ITHACA, N.Y. — After an announcement late last week that the university would no longer be able to accommodate the quarantine of all students returning to campus, Cornell President Martha Pollack released a statement on Wednesday defending the plan and releasing details of the student compact.

Tompkins County and City of Ithaca officials both expressed surprise to the Ithaca Voice last week regarding the sudden change to the reopening plan. The change has caused increased concern in the greater-Ithaca area about the viability of Cornell’s plan. Concern university officials sought to head-off some of those concerns on Wednesday.

“As we have determined our path forward during this pandemic, I want to be absolutely clear that every one of our decisions has been, and will continue to be, driven by that responsibility, not by our own financial considerations,” said Pollack in a message to campus. “Rather, we made the choice to reopen based on our finding – counterintuitive though it may be – that an in-person semester is the best possible way for Cornell to limit the spread of the coronavirus, on our campus and across the Ithaca region.”

Pollack is referring to the university’s reopening committee finding that, since most of the school’s undergrad population lives off-campus, that holding an all-remote slate of classes could actually help spread the virus because it gives the university less control over student behavior. The thinking is that if students have to access campus and online services, that gives the school leverage of students — and in turn, greater influence over the behavior of the student population.

The letter also offers details on the surveillance testing program being carried out in partnership with the Tompkins County Health Department. Cornell Health is training employees to collaborate with TCHD as contact tracers.

“Reopening with in-person instruction will allow us to employ all of the public health measures we know to be effective, by requiring that all students, regardless of whether they are living off or on campus, agree to and sign a behavioral compact,” Pollack’s letter adds.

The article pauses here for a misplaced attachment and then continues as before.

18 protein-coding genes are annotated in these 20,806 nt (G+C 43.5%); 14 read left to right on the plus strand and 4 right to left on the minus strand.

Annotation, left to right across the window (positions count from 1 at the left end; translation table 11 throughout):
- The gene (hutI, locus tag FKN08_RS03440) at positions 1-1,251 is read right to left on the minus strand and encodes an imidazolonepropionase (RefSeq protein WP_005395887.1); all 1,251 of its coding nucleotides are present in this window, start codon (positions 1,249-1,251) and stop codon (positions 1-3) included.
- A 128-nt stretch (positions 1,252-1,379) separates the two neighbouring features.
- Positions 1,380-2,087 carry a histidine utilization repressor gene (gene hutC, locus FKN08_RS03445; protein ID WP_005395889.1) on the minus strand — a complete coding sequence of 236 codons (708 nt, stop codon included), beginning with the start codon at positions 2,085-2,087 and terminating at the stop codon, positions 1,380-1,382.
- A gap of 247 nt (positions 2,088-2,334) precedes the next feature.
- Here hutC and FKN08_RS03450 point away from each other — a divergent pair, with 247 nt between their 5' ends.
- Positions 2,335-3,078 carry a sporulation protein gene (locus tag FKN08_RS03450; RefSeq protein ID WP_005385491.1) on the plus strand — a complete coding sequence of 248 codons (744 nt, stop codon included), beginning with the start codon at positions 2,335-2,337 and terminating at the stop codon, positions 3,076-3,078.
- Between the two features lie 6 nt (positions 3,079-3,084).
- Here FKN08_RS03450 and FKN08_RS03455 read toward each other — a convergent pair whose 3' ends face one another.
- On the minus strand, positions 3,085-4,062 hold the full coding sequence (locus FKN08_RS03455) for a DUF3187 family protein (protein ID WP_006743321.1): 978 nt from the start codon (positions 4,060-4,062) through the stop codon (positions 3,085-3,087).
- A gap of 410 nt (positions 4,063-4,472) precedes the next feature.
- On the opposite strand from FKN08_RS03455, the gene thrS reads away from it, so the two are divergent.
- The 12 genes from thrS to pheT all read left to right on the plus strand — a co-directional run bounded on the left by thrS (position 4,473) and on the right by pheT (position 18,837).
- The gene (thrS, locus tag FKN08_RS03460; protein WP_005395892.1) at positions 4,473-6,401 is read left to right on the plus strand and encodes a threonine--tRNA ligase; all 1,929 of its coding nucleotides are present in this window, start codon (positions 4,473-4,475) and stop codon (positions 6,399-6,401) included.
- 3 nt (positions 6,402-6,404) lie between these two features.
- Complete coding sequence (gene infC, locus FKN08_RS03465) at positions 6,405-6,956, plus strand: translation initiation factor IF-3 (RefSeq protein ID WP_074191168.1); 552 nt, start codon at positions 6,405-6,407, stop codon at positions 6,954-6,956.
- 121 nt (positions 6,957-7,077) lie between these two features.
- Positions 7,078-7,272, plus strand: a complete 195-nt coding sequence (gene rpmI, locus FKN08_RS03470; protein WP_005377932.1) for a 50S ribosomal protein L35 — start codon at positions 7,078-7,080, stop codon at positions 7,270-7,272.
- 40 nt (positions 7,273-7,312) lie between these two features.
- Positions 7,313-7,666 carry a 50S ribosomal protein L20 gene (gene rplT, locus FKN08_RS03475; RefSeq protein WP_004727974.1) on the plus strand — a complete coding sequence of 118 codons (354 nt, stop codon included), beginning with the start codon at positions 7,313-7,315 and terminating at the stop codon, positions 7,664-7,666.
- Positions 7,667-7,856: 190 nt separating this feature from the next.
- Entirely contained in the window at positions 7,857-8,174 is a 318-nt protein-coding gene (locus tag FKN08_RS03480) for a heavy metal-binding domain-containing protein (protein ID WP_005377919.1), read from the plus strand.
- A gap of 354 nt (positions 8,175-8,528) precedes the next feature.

That compact has been a document of interest locally since the idea was floated. Details of exactly how the university would try to control the behavior of the nearly 25,000 undergrad, graduate and professional students it draws to the area.

The document outlines the establishment of the Cornell Compact Compliance Team (CCCT), which will be tasked with dealing with compact violations reported to the school and handing down punishment if the student is found to have flouted the ruled. These deterrents include loss of access to campus, loss of on-campus housing and deactivation of a student’s net id or online student account. Students will not be allowed to appeal decisions made by the CCCT. The compact also states that if a student is found to be in severe or repeat violation of the compact that their case could be handed up to the Office of Judicial Administration for Code of Conduct violations that could result in a student’s suspension or expulsion for the university.

Students must also submit daily health checks, provide emergency contact information and their local address. It also asks students to “make every effort” to self-quarantine before coming to the Ithaca-area and to be tested “frequently,” including shortly after arriving and as part of the regularly scheduled surveillance testing. They also agree to socially distance, have a mask on campus and wear a mask whenever entering a building and keep gatherings to fewer than 30 people. Students are also barred from inviting guests to campus, including family members.

In addition to the compact, students must also participate in a training course about Cornell’s approach to the pandemic and pass a related quiz. Students who do not complete the course and agree to the compact will not be able to register for classes.

“I want to again acknowledge the difficulty, yet importance, of adhering to Cornell’s and New York state’s public health expectations,” said Vice President for Student and Campus Life Ryan Lombardi in a message to students. “I very much believe that we will, collectively, make our well-being a priority as we begin this year under exceptional circumstances. Cornellians have, in times of crisis, always come together, and we need to do so now more than ever.”

Read Pollack’s letter here.

Read Lombardi’s letter here.

Read the student compact below:

Cornell University Student Behavioral Compact – Fall 2020 by Thomas Pudney on Scribd

Featured Image: Cornell Clock Tower by Shea H Belsky.